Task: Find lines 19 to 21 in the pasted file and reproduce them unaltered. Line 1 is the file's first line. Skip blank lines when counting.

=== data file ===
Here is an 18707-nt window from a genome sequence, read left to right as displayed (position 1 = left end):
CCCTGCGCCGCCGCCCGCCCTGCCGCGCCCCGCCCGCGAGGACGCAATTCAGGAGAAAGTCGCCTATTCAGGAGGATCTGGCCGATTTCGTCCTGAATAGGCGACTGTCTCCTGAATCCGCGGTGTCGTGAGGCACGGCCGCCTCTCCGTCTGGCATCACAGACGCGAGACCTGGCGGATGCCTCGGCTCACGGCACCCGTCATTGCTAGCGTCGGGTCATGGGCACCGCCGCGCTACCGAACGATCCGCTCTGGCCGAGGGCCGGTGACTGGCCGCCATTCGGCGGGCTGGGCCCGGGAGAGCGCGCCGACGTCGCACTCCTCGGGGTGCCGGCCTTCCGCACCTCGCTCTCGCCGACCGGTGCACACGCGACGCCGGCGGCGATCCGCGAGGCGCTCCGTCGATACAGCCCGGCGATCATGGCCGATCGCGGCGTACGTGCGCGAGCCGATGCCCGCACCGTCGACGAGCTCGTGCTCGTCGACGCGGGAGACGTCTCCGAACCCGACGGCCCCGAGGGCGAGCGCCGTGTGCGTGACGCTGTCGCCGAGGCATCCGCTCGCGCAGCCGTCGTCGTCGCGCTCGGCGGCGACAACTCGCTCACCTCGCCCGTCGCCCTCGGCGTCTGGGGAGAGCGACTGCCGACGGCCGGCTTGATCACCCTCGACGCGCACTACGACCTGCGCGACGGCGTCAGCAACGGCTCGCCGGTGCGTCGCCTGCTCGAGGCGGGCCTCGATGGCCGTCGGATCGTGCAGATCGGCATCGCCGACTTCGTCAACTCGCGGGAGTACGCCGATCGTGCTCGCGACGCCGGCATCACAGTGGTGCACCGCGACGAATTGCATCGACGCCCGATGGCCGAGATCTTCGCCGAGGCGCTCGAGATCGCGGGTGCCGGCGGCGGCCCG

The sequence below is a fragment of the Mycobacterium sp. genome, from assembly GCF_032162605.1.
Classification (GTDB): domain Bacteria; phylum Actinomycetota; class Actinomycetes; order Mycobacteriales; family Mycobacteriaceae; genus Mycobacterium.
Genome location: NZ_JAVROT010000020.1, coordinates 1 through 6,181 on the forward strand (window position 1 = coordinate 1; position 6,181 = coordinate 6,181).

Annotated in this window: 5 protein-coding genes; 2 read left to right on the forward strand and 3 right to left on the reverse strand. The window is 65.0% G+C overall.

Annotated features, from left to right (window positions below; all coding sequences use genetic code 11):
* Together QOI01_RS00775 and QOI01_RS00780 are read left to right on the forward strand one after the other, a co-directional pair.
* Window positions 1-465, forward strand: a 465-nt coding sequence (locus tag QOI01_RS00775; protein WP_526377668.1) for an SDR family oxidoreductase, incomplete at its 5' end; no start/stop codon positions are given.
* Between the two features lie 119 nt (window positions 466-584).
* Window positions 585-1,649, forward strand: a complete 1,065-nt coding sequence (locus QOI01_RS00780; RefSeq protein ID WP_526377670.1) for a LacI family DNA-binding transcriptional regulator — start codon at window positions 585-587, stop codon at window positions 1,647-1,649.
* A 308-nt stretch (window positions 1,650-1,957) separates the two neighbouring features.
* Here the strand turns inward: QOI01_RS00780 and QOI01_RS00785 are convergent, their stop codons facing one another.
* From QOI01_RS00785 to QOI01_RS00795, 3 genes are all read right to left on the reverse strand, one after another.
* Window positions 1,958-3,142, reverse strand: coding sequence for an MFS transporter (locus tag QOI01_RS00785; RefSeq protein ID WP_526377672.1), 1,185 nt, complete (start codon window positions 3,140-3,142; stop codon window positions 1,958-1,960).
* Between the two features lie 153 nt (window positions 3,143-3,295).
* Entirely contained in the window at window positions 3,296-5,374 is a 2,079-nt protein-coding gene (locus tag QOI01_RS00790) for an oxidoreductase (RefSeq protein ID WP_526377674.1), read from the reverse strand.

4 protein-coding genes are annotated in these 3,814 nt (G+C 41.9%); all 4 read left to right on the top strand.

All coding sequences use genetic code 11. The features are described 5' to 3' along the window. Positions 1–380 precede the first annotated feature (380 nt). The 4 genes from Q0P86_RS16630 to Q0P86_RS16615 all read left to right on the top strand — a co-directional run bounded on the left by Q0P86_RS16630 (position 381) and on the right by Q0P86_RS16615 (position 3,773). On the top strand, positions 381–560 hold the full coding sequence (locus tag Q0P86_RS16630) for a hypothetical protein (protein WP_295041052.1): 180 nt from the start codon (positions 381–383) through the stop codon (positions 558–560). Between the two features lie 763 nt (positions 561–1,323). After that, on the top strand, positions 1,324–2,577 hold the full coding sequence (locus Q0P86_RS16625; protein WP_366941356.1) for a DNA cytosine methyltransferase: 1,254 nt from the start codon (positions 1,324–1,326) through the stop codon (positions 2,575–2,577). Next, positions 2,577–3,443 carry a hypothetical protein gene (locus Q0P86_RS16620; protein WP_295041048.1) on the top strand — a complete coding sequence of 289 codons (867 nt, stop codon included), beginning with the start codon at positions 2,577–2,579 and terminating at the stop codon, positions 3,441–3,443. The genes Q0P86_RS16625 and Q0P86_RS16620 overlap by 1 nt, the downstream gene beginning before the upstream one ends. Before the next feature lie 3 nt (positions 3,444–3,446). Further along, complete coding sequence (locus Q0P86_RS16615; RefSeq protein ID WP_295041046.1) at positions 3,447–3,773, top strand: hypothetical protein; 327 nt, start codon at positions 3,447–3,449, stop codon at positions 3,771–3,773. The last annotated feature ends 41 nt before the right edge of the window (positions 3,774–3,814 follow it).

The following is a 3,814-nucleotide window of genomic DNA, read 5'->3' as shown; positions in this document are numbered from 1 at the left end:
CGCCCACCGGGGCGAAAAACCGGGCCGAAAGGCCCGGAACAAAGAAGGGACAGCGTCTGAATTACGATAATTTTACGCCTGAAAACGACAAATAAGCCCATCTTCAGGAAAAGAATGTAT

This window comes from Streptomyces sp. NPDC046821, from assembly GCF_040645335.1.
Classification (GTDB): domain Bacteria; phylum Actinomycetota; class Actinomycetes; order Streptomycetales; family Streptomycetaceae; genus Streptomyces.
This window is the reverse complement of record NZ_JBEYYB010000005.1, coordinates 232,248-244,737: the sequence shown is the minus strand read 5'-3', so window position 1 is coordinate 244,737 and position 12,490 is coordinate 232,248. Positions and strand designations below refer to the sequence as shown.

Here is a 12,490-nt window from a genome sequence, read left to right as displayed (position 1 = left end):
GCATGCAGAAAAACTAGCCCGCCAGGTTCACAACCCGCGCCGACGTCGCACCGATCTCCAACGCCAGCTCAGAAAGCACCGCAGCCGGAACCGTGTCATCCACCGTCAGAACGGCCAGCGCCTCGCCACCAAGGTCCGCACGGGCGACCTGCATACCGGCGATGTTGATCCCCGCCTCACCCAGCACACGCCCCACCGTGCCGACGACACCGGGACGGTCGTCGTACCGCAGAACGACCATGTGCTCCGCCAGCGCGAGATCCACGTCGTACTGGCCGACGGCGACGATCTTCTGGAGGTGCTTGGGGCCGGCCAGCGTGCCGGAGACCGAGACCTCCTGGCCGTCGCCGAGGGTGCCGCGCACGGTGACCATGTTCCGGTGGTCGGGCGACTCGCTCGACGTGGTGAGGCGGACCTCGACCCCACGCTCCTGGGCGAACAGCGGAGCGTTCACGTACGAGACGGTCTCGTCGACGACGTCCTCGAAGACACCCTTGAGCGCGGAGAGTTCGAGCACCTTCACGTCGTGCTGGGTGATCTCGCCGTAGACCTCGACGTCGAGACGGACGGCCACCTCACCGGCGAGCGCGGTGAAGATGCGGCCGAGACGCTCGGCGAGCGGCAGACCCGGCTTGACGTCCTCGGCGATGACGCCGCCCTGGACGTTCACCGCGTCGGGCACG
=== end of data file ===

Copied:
All coding sequences use genetic code 11. The features are described 5' to 3' along the window. Positions 1–380 precede the first annotated feature (380 nt). The 4 genes from Q0P86_RS16630 to Q0P86_RS16615 all read left to right on the top strand — a co-directional run bounded on the left by Q0P86_RS16630 (position 381) and on the right by Q0P86_RS16615 (position 3,773). On the top strand, positions 381–560 hold the full coding sequence (locus tag Q0P86_RS16630) for a hypothetical protein (protein WP_295041052.1): 180 nt from the start codon (positions 381–383) through the stop codon (positions 558–560). Between the two features lie 763 nt (positions 561–1,323). After that, on the top strand, positions 1,324–2,577 hold the full coding sequence (locus Q0P86_RS16625; protein WP_366941356.1) for a DNA cytosine methyltransferase: 1,254 nt from the start codon (positions 1,324–1,326) through the stop codon (positions 2,575–2,577). Next, positions 2,577–3,443 carry a hypothetical protein gene (locus Q0P86_RS16620; protein WP_295041048.1) on the top strand — a complete coding sequence of 289 codons (867 nt, stop codon included), beginning with the start codon at positions 2,577–2,579 and terminating at the stop codon, positions 3,441–3,443. The genes Q0P86_RS16625 and Q0P86_RS16620 overlap by 1 nt, the downstream gene beginning before the upstream one ends. Before the next feature lie 3 nt (positions 3,444–3,446). Further along, complete coding sequence (locus Q0P86_RS16615; RefSeq protein ID WP_295041046.1) at positions 3,447–3,773, top strand: hypothetical protein; 327 nt, start codon at positions 3,447–3,449, stop codon at positions 3,771–3,773. The last annotated feature ends 41 nt before the right edge of the window (positions 3,774–3,814 follow it).

The following is a 3,814-nucleotide window of genomic DNA, read 5'->3' as shown; positions in this document are numbered from 1 at the left end:
CGCCCACCGGGGCGAAAAACCGGGCCGAAAGGCCCGGAACAAAGAAGGGACAGCGTCTGAATTACGATAATTTTACGCCTGAAAACGACAAATAAGCCCATCTTCAGGAAAAGAATGTAT